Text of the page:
Maulana Mustafa had not only lent grace to the pulpit and the altar by his God-given spiritual attainments, but also enriched the intellectual heritage of Kashmiris by the contributions of his flowing pen, from which coming generations will draw sustenance for ages.

The Maulana had a unique and individual style, be it in oratory or in writing.

That was why he could render the Holy Qur'an in easy language, and explore the nuances and secrets of an eloquent work like the Nahj-ul-Balagha with such facility. He had a special status in discussing intricate doctrinal and contemporary issues in understandable language with the younger generation.

The Maulana is no longer with us today, but the seekers-after of knowledge and the spiritually-inclined will remember him for long.

Born in Srinagar on March 21, 1945, in the scholarly family of the Ansaris, the Maulana had his preliminary schooling in the valley, and after a brief stint in Lucknow, went to the highest seat of Islamic learning in Najaf, Iraq in 1963, where he studied under such illustrious figures as Ayatullah Syed Mohsin-al-Hakeem, Martyr Ayatullah Syed Muhammad Baqar-as-Sadr and Ayatullah Syed Abul Qasim-al-Khoi.

The rigorous fields of Islamic jurisprudence (ilm-al-fiqh and usul-al-fiqh), tafseer, philosophy and history where his areas of study.

After his return from Iraq, the Maulana shunned the traditional mode by which the ulema made a living those days, and sustained himself by working as businessman. He also avoided the attire of the traditional ulema, and would dress as an ordinary person, as he would often say that the conventional garb of the clerics put onerous responsibilities on the wearer as it was reminiscent of the Holy Prophet.

Being from a politico-religious family, his foray into politics seemed almost inevitable, and after his return he was jailed for his outspoken advocacy of the rights of Kashmiri people. He had risen to the position of the president of the Action Committee during the Holy Relic movement.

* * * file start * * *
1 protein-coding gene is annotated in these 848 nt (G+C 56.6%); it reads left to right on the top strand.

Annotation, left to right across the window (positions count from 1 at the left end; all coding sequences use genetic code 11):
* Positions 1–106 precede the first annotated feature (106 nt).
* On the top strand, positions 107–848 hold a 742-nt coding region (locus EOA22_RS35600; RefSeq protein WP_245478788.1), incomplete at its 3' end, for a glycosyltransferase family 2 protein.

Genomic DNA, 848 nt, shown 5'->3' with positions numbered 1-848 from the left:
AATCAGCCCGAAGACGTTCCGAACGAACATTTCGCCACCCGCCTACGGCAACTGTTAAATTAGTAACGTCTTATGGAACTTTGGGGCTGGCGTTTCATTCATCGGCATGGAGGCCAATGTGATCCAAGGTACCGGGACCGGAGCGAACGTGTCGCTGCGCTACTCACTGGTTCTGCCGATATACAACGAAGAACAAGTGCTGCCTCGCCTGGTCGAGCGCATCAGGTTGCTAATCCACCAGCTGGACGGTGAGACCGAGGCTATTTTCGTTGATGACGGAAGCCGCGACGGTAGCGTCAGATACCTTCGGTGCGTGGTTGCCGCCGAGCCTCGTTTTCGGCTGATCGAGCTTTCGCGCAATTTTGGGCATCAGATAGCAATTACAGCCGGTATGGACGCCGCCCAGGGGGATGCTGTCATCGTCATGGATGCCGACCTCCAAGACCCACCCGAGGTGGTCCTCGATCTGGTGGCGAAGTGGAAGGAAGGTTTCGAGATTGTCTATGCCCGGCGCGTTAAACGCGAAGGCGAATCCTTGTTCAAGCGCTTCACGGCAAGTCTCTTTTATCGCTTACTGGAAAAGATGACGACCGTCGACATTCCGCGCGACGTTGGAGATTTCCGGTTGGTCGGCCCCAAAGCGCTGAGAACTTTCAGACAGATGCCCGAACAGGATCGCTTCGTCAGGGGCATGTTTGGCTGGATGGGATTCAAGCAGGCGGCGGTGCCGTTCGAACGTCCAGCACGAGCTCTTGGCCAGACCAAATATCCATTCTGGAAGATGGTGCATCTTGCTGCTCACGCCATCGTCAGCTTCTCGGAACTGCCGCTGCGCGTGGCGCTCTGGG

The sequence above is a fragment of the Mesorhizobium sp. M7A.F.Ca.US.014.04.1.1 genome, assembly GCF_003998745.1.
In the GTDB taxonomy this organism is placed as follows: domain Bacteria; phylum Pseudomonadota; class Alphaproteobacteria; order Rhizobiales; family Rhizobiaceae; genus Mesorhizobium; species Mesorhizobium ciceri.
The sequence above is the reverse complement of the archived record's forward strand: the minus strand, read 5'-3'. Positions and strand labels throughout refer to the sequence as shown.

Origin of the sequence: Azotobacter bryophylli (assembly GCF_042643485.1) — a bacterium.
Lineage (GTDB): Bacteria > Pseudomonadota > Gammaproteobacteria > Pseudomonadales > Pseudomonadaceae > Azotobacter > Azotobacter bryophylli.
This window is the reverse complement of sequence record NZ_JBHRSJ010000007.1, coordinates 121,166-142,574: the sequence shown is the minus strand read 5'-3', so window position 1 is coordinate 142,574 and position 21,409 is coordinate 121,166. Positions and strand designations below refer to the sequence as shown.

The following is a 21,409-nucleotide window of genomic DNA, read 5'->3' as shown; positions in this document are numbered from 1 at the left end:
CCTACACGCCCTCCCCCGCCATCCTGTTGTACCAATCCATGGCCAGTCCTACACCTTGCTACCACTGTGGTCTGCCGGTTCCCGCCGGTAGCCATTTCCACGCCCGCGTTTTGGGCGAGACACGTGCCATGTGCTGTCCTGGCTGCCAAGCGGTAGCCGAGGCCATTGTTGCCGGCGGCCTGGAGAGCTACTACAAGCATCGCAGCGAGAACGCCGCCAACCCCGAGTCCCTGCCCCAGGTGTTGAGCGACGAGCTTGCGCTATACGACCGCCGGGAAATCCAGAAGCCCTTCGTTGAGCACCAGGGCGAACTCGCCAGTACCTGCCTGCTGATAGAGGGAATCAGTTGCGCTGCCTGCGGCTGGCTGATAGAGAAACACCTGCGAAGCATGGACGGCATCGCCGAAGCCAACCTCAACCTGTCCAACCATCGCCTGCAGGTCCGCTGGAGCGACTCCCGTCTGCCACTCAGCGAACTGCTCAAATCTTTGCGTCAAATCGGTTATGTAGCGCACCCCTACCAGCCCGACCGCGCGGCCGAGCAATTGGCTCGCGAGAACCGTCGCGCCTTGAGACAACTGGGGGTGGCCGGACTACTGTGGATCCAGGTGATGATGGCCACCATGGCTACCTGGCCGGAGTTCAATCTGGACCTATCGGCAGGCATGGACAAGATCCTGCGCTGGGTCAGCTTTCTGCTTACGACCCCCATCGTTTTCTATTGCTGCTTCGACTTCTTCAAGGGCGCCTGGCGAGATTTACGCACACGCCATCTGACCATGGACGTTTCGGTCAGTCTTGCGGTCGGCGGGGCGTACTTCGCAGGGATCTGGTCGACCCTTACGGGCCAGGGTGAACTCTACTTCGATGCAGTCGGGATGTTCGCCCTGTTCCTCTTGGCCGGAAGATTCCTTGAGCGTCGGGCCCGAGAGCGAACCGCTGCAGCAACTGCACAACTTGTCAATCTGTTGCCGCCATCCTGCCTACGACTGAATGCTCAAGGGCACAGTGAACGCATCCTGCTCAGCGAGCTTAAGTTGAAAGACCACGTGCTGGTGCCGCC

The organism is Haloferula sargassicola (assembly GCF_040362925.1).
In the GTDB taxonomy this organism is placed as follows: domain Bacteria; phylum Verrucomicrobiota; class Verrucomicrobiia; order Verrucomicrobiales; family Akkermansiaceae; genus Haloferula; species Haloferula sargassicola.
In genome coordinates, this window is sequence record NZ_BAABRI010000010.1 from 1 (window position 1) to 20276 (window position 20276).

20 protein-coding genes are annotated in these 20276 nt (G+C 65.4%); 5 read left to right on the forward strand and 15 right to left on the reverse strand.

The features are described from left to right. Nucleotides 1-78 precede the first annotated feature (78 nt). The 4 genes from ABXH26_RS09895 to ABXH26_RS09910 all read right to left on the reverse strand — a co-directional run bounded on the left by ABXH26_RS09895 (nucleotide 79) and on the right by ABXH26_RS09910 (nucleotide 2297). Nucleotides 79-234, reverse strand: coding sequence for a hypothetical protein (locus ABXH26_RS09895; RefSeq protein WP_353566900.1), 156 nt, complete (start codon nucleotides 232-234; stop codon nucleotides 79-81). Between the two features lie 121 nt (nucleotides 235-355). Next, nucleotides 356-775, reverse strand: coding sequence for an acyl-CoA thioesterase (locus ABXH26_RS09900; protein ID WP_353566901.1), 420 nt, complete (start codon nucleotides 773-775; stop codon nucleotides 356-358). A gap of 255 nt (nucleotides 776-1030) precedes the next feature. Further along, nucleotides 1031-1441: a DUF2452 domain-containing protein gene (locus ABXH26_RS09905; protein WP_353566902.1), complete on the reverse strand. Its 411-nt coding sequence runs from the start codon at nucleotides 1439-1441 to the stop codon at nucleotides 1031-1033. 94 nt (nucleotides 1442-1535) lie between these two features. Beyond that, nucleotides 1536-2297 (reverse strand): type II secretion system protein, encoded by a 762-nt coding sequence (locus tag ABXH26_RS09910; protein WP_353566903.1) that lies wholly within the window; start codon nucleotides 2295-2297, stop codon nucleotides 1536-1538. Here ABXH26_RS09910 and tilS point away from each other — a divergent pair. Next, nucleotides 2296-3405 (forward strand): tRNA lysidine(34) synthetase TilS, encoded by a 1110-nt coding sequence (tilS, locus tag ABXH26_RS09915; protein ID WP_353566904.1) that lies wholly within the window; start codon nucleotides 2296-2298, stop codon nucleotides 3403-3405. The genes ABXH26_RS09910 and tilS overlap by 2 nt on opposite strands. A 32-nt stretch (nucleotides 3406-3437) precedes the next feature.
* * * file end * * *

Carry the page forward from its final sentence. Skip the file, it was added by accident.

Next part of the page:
But gradually, he distanced himself from the hurly-burly of politics after witnessing its degeneration and devoted himself to scholarly pursuits.

The Maulana has about 40 erudite works to his credit, among them a commentary on the Holy Qur'an, both in Urdu (Minhaaj-ul-Qur'an) and in Kashmiri (Misbah-ul-Quran) the latter being unpublished except for the first two chapters titled Kashf-ul-Aneeq-fi-Sharh-e-Qanoon-al-Ameeq.

Maulana Mustafa Ansari Kashmir
The first-ever Kashmiri translation and commentary of the Nahj-ul-Balagha is another of his noted achievements.

The Maulana has also penned down the biography of the Blessed Prophet, pbuh, (Aftaab-e-Nabuwwat, 2nd edition 2006), his first work after his return from Iraq, and the life of Hazrat Imam Hussain, AS, (Qateel-e-Nainava) which was published after he passed away.

Maulana Mustafa also made his mark as a novelist, publishing three highly successfull historical novels (Inteqaam, Qabeelah, and Saazish) based on events in the tumultuous course of Islam.

Some of his well-know books include Aakhri Tabassum, Mujrim, Al Meezaan, Khayaban, Islam Mein Haq-e-Talaq and Mere Jigar Ka Lahu.

His final work, Rakht-e-Safar, which he wrote two years before his passing away, deals with a human-beings preparation for the last journey. As if to signify that his time was near, the Maulana had concluded his long tryst with the world of thought and letters with a treatise on the hereafter.

In his last years, well before he fell ill, the Maulana could be seen mostly in remembrance of the Divine, and his concern for the ‘life after' found utterance in verse - the poetic side of his versatile and multi-faceted personality coming to light only after his death.

The as yet unpublished compilation of his verse – which was gathered from his close associates who had heard him recite – has appropriately been titled Safar-e-Nataam (Incomplete Journey) for the achievements his admirers still expected of him.